Value stream management has been a ‘thing’ in manufacturing for a long time, but it’s only been a handful of years since it’s been applied to the manufacture of software.

In that time, there has been lots of adoption within companies reliant upon software to drive their businesses, and some problems in companies unfamiliar with Agile and Lean practices, or the fact that there is no prescriptive, standard way to create and manage value streams.

Late last month, Broadcom — whose spin on value stream management falls under their BizOps umbrella — sponsored a survey of global business executives and IT leaders executed by Dimensional Research called “2022: Value Stream Management Adoption Accelerates.” 

The findings are both expected and revelatory.

As you’d expect, the study found that companies are keenly focused on becoming more efficient in 2022, while improving the quality of their products and delivering more value to their customers. Those are the pillars upon which organizations are finding success with value streams.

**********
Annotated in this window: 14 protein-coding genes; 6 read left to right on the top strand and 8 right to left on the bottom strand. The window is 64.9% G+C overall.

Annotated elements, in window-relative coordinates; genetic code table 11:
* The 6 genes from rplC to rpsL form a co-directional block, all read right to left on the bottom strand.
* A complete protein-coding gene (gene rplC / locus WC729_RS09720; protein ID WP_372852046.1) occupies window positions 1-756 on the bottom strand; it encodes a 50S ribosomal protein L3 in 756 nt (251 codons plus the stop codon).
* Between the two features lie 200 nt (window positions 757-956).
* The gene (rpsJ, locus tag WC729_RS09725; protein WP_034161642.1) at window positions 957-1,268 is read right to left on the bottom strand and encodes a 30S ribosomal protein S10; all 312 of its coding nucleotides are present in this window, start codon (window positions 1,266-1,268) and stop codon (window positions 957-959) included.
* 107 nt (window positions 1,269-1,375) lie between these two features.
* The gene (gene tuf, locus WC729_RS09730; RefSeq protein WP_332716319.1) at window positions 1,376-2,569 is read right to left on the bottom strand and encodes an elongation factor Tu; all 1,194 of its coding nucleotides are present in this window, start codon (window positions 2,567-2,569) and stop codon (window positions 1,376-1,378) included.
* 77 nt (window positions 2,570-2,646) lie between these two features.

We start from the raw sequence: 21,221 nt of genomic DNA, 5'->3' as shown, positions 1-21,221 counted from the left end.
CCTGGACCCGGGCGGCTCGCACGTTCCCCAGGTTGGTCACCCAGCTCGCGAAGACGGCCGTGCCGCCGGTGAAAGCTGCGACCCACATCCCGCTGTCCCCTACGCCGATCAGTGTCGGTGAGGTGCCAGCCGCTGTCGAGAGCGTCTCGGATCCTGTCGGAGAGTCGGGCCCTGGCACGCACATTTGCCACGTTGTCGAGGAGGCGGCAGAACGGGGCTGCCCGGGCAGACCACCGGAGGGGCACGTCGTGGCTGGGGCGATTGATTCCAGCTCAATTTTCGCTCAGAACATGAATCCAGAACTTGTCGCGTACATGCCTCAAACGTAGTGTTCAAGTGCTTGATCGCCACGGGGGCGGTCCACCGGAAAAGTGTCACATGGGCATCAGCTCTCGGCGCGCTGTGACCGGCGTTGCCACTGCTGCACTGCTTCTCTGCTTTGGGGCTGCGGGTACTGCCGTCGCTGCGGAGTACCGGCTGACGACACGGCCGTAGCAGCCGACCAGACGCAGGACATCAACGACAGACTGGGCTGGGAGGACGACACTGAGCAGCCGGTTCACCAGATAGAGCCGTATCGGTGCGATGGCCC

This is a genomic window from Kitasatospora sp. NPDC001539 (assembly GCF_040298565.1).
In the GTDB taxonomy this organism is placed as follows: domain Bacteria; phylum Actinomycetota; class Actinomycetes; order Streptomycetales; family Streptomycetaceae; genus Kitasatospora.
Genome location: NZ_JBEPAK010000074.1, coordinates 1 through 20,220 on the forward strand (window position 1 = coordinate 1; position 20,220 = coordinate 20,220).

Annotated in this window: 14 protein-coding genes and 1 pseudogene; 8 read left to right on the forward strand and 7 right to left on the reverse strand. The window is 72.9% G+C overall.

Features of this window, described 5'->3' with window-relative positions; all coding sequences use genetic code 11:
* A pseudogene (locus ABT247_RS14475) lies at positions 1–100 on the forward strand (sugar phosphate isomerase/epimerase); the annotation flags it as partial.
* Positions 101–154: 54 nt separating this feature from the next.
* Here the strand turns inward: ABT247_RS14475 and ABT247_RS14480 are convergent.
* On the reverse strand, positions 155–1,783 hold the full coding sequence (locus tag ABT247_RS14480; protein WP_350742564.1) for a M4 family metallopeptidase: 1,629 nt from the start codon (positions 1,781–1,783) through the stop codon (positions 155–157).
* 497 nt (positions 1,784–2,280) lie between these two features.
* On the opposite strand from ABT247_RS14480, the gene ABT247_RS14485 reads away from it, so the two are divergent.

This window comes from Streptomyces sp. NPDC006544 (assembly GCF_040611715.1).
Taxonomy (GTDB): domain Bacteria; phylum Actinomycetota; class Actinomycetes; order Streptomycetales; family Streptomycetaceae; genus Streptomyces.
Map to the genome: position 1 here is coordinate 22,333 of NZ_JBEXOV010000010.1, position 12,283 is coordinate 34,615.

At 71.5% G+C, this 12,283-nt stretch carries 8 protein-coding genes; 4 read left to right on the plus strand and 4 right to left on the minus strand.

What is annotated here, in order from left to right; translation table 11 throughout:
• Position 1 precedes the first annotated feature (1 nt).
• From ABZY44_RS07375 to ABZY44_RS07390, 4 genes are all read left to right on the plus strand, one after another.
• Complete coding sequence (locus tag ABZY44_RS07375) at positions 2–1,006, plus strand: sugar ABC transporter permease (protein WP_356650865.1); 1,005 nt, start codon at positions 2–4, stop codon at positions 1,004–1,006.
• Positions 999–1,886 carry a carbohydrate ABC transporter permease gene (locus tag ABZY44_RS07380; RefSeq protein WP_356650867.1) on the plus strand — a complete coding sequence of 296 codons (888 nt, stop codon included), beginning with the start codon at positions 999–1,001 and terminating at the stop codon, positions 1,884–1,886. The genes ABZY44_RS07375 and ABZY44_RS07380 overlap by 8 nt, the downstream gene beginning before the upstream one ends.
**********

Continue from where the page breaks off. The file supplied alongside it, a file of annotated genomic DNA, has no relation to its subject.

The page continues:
Another finding you’d expect is that 94% of respondents say their organizations are undergoing a digital transformation, 45% are adopting DevOps, and 34% are adopting Agile practices. Another 42% said they are adopting value streams, somewhat surprising in that its application to companies creating software is relatively new. A CIO of a financial institution quoted in the report said, “Value streams are a natural progression from DevOps and Agile. With scrums we often lost user scenarios, customer stories and detailed requirements documents. Value streams bring that back.”

But what struck me as surprising in the findings — given the number of conversations we’ve had at SD Times with companies that are enthusiastically embracing Agile and DevOps today — is that they still lack visibility into their processes, still have silos of workers and information that invariably slow down the product delivery cycle, and a stunning lack of a clear understanding of how products specifically deliver value to their customers.

“In many organizations, business leaders don’t know how to predict customer value, but this is where it needs to start,” said Laureen Knudsen, chief transformation officer at Broadcom. “If the business doesn’t know what value the strategy will provide, it can’t be found when coding. Also, in many organizations there is still a gap between strategic plans (annual strategies are 12 months of work) and what is done in two-week sprints. One of the biggest benefits of agility to companies who actually practice it well is the